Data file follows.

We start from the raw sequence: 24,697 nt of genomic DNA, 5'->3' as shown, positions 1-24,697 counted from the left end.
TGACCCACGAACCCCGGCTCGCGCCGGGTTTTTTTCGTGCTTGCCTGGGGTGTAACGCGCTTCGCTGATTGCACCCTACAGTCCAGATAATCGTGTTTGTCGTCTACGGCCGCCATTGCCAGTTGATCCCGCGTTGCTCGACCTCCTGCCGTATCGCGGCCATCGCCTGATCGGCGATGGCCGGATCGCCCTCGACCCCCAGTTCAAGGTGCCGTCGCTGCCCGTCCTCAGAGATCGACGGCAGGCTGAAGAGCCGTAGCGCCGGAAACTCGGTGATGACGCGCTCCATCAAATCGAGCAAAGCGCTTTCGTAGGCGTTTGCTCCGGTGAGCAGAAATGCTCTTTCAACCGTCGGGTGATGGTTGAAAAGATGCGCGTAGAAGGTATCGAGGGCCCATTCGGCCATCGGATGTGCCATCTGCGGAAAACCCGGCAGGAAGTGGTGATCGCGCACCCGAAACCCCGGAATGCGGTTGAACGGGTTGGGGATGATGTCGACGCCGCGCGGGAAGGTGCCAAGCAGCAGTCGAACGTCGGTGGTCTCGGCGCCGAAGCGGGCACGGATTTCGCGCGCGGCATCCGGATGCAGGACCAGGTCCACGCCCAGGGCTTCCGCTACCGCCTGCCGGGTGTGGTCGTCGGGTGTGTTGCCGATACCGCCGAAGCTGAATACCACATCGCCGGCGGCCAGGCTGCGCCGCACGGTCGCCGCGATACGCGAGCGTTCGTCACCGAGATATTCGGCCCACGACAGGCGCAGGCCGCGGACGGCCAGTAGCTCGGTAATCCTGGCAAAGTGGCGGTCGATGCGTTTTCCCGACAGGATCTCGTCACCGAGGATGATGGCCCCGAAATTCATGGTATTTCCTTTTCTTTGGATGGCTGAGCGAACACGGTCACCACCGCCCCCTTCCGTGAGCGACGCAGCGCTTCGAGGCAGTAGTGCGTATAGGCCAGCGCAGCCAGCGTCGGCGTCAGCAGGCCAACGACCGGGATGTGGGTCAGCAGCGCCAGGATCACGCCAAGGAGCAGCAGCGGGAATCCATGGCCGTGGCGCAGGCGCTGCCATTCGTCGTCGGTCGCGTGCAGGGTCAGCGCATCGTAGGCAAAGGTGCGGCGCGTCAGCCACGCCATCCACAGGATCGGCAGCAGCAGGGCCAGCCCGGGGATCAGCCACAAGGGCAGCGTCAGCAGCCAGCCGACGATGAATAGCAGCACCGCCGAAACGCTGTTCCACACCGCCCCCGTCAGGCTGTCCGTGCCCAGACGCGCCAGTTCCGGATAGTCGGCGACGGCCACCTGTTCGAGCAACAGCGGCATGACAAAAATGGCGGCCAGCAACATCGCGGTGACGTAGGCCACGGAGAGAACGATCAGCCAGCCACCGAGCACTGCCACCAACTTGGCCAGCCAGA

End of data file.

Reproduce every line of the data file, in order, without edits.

We start from the raw sequence: 24,697 nt of genomic DNA, 5'->3' as shown, positions 1-24,697 counted from the left end.
TGACCCACGAACCCCGGCTCGCGCCGGGTTTTTTTCGTGCTTGCCTGGGGTGTAACGCGCTTCGCTGATTGCACCCTACAGTCCAGATAATCGTGTTTGTCGTCTACGGCCGCCATTGCCAGTTGATCCCGCGTTGCTCGACCTCCTGCCGTATCGCGGCCATCGCCTGATCGGCGATGGCCGGATCGCCCTCGACCCCCAGTTCAAGGTGCCGTCGCTGCCCGTCCTCAGAGATCGACGGCAGGCTGAAGAGCCGTAGCGCCGGAAACTCGGTGATGACGCGCTCCATCAAATCGAGCAAAGCGCTTTCGTAGGCGTTTGCTCCGGTGAGCAGAAATGCTCTTTCAACCGTCGGGTGATGGTTGAAAAGATGCGCGTAGAAGGTATCGAGGGCCCATTCGGCCATCGGATGTGCCATCTGCGGAAAACCCGGCAGGAAGTGGTGATCGCGCACCCGAAACCCCGGAATGCGGTTGAACGGGTTGGGGATGATGTCGACGCCGCGCGGGAAGGTGCCAAGCAGCAGTCGAACGTCGGTGGTCTCGGCGCCGAAGCGGGCACGGATTTCGCGCGCGGCATCCGGATGCAGGACCAGGTCCACGCCCAGGGCTTCCGCTACCGCCTGCCGGGTGTGGTCGTCGGGTGTGTTGCCGATACCGCCGAAGCTGAATACCACATCGCCGGCGGCCAGGCTGCGCCGCACGGTCGCCGCGATACGCGAGCGTTCGTCACCGAGATATTCGGCCCACGACAGGCGCAGGCCGCGGACGGCCAGTAGCTCGGTAATCCTGGCAAAGTGGCGGTCGATGCGTTTTCCCGACAGGATCTCGTCACCGAGGATGATGGCCCCGAAATTCATGGTATTTCCTTTTCTTTGGATGGCTGAGCGAACACGGTCACCACCGCCCCCTTCCGTGAGCGACGCAGCGCTTCGAGGCAGTAGTGCGTATAGGCCAGCGCAGCCAGCGTCGGCGTCAGCAGGCCAACGACCGGGATGTGGGTCAGCAGCGCCAGGATCACGCCAAGGAGCAGCAGCGGGAATCCATGGCCGTGGCGCAGGCGCTGCCATTCGTCGTCGGTCGCGTGCAGGGTCAGCGCATCGTAGGCAAAGGTGCGGCGCGTCAGCCACGCCATCCACAGGATCGGCAGCAGCAGGGCCAGCCCGGGGATCAGCCACAAGGGCAGCGTCAGCAGCCAGCCGACGATGAATAGCAGCACCGCCGAAACGCTGTTCCACACCGCCCCCGTCAGGCTGTCCGTGCCCAGACGCGCCAGTTCCGGATAGTCGGCGACGGCCACCTGTTCGAGCAACAGCGGCATGACAAAAATGGCGGCCAGCAACATCGCGGTGACGTAGGCCACGGAGAGAACGATCAGCCAGCCACCGAGCACTGCCACCAACTTGGCCAGCCAGA